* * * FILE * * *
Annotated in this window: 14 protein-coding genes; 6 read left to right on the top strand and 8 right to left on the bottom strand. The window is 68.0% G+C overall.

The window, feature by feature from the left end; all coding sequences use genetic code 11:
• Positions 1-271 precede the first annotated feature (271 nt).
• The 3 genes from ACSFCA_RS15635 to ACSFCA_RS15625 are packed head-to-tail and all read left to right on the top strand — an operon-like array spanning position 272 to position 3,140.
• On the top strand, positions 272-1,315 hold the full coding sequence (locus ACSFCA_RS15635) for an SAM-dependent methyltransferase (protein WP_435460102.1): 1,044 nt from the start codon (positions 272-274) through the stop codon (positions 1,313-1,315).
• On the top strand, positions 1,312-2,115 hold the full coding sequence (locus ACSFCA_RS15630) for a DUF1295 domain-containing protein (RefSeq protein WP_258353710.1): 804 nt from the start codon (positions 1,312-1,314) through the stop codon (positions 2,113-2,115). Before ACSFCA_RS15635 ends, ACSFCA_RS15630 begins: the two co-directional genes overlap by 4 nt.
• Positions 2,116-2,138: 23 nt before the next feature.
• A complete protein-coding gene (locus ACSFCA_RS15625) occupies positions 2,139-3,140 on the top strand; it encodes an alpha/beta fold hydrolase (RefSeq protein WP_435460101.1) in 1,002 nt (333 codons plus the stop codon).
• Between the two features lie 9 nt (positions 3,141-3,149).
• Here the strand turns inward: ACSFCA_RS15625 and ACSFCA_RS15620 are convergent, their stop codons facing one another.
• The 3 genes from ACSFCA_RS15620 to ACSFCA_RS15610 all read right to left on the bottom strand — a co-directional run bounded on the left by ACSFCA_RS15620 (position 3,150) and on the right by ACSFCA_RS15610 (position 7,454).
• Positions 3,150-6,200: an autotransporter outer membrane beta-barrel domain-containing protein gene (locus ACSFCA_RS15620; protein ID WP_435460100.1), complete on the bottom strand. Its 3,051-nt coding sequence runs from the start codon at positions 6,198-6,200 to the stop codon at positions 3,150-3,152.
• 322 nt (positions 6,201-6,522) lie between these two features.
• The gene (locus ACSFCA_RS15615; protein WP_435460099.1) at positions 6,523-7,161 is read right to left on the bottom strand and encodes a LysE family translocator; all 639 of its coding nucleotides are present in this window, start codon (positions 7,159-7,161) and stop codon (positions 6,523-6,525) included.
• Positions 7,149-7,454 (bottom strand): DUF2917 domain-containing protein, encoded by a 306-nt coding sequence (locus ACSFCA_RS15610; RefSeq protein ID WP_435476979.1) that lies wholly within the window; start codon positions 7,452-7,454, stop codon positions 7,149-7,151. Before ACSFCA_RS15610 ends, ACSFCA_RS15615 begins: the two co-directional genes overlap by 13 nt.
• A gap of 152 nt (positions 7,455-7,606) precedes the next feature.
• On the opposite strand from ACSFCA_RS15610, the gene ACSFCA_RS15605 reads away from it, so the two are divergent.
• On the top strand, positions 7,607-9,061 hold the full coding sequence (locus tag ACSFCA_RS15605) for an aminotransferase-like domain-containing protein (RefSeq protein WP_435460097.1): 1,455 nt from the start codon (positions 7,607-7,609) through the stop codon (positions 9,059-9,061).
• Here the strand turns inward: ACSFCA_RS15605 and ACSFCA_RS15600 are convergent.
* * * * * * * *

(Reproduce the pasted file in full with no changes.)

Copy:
Annotated in this window: 14 protein-coding genes; 6 read left to right on the top strand and 8 right to left on the bottom strand. The window is 68.0% G+C overall.

The window, feature by feature from the left end; all coding sequences use genetic code 11:
• Positions 1-271 precede the first annotated feature (271 nt).
• The 3 genes from ACSFCA_RS15635 to ACSFCA_RS15625 are packed head-to-tail and all read left to right on the top strand — an operon-like array spanning position 272 to position 3,140.
• On the top strand, positions 272-1,315 hold the full coding sequence (locus ACSFCA_RS15635) for an SAM-dependent methyltransferase (protein WP_435460102.1): 1,044 nt from the start codon (positions 272-274) through the stop codon (positions 1,313-1,315).
• On the top strand, positions 1,312-2,115 hold the full coding sequence (locus ACSFCA_RS15630) for a DUF1295 domain-containing protein (RefSeq protein WP_258353710.1): 804 nt from the start codon (positions 1,312-1,314) through the stop codon (positions 2,113-2,115). Before ACSFCA_RS15635 ends, ACSFCA_RS15630 begins: the two co-directional genes overlap by 4 nt.
• Positions 2,116-2,138: 23 nt before the next feature.
• A complete protein-coding gene (locus ACSFCA_RS15625) occupies positions 2,139-3,140 on the top strand; it encodes an alpha/beta fold hydrolase (RefSeq protein WP_435460101.1) in 1,002 nt (333 codons plus the stop codon).
• Between the two features lie 9 nt (positions 3,141-3,149).
• Here the strand turns inward: ACSFCA_RS15625 and ACSFCA_RS15620 are convergent, their stop codons facing one another.
• The 3 genes from ACSFCA_RS15620 to ACSFCA_RS15610 all read right to left on the bottom strand — a co-directional run bounded on the left by ACSFCA_RS15620 (position 3,150) and on the right by ACSFCA_RS15610 (position 7,454).
• Positions 3,150-6,200: an autotransporter outer membrane beta-barrel domain-containing protein gene (locus ACSFCA_RS15620; protein ID WP_435460100.1), complete on the bottom strand. Its 3,051-nt coding sequence runs from the start codon at positions 6,198-6,200 to the stop codon at positions 3,150-3,152.
• 322 nt (positions 6,201-6,522) lie between these two features.
• The gene (locus ACSFCA_RS15615; protein WP_435460099.1) at positions 6,523-7,161 is read right to left on the bottom strand and encodes a LysE family translocator; all 639 of its coding nucleotides are present in this window, start codon (positions 7,159-7,161) and stop codon (positions 6,523-6,525) included.
• Positions 7,149-7,454 (bottom strand): DUF2917 domain-containing protein, encoded by a 306-nt coding sequence (locus ACSFCA_RS15610; RefSeq protein ID WP_435476979.1) that lies wholly within the window; start codon positions 7,452-7,454, stop codon positions 7,149-7,151. Before ACSFCA_RS15610 ends, ACSFCA_RS15615 begins: the two co-directional genes overlap by 13 nt.
• A gap of 152 nt (positions 7,455-7,606) precedes the next feature.
• On the opposite strand from ACSFCA_RS15610, the gene ACSFCA_RS15605 reads away from it, so the two are divergent.
• On the top strand, positions 7,607-9,061 hold the full coding sequence (locus tag ACSFCA_RS15605) for an aminotransferase-like domain-containing protein (RefSeq protein WP_435460097.1): 1,455 nt from the start codon (positions 7,607-7,609) through the stop codon (positions 9,059-9,061).
• Here the strand turns inward: ACSFCA_RS15605 and ACSFCA_RS15600 are convergent.